What:Share of Advaxis, a clinical stage biotech with a focus on cancer immunotherapies, continued to fall back to earth during the month of July. The stock lost more than 11% of its value during the month, according to data fromS&P Capital IQ.
So What:Advaxis' claim to fame is its use of an engineered bacterium, called Listeria monocytogenes, as a method for stimulating animmune response to a variety of cancers. The company is currently running several clinical trials that are testing this bacterium as a treatment against a variety of cancers such as head and neck cancer, anal cancer, and prostate cancer, but the company is furthest along in its testing against cervical cancer, where it is currently planning its first phase 3 trail.
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While development on several of these trials appears to be progressing nicely, there wasn't much news reported during the month that would explain the stock's downward movement. Given the space that Advaxis plays in, big movements on little news is not all that surprising.
Now What:There have been several immuno-oncology related stocks that have made huge moves this year as investors have taken a serious interest in the space. Companies likeKite PharmaandJuno Therapeuticssurged higher earlier this year on large deals with biotech giantsAmgenandCelgene, and newly-publicNantKwestmade news as the largest ever biotech to go public.
With so much excitement happening in the space, Advaxis shares have been on a wild ride this year, as the company more than tripled in price since the start of the year after posting a series of positiveannouncements. Shares have come back down to earth since, but still remain up 97% year to date.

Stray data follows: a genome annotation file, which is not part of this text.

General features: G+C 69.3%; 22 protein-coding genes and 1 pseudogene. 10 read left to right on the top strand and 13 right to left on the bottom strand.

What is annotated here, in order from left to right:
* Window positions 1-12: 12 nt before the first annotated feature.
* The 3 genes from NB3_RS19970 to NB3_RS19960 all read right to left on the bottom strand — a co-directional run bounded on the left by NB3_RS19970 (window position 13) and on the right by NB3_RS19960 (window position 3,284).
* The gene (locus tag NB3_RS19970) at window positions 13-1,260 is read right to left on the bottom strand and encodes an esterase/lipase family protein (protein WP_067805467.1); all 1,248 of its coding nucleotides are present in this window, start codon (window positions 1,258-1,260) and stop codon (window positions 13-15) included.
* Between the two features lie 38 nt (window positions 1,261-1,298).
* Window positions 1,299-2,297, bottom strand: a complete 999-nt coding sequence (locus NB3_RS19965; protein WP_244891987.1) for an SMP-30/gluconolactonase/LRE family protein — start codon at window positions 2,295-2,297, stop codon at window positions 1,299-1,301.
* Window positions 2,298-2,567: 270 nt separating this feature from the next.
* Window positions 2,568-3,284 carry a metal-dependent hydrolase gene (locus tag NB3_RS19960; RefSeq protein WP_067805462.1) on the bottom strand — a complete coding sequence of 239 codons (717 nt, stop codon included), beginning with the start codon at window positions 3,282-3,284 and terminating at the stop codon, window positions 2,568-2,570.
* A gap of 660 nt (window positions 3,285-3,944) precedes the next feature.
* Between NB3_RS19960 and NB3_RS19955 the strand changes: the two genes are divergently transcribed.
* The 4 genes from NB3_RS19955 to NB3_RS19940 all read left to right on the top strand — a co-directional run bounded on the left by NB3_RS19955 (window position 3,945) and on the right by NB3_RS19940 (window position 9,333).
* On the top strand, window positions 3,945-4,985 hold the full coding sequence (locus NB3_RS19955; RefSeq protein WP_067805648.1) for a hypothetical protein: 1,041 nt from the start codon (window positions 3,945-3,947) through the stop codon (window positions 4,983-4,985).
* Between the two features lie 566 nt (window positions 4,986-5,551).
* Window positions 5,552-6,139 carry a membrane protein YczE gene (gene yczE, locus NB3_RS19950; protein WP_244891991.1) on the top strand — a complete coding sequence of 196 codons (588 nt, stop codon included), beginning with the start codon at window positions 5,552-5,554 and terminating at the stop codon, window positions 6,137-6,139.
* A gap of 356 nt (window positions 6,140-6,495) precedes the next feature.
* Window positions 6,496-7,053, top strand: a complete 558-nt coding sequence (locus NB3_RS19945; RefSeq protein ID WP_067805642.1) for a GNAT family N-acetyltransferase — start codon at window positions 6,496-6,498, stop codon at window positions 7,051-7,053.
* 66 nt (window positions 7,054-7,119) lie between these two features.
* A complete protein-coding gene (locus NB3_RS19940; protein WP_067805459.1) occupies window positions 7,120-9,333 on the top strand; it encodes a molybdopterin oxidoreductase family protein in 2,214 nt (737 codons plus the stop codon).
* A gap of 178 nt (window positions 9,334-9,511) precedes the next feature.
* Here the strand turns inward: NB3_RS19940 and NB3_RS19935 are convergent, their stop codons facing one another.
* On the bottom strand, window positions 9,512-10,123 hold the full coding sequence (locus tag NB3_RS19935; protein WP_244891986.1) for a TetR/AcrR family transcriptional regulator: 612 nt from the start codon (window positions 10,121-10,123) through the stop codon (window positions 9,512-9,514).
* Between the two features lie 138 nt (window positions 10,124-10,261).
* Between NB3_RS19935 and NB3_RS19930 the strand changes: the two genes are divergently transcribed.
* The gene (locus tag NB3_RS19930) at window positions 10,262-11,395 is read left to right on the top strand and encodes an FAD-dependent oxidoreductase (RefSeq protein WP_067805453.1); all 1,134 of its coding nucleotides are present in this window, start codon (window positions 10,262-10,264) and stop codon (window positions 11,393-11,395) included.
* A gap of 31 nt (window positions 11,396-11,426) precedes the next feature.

While Advaxis' technology is very interesting, investors should remember that they are playing in a crowded space, and the stock will likely remain high-risk for quite some time. With Advaxis' lead compound just now entering phase 3 clinical trials, it will still be a few years before the company could see any revenue. In addition, the current burn rate of $40 million per year will likely increase as its clinical trial work advances. Meanwhile, with approximately $100 million currently on the balance sheet, the company may need to raise additional capital at some point in the future.
As with any clinical stage biotech like Advaxis, huge stock moves with little news should be expected. Only investors with a high tolerance for risk and a long-term horizon should consider investing in Advaxis.
The article Why Advaxis Stock Dropped 11% in July originally appeared on Fool.com.
Brian Feroldi has no position in any stocks mentioned. The Motley Fool has no position in any of the stocks mentioned. Try any of our Foolish newsletter services free for 30 days. We Fools may not all hold the same opinions, but we all believe that considering a diverse range of insights makes us better investors. The Motley Fool has a disclosure policy.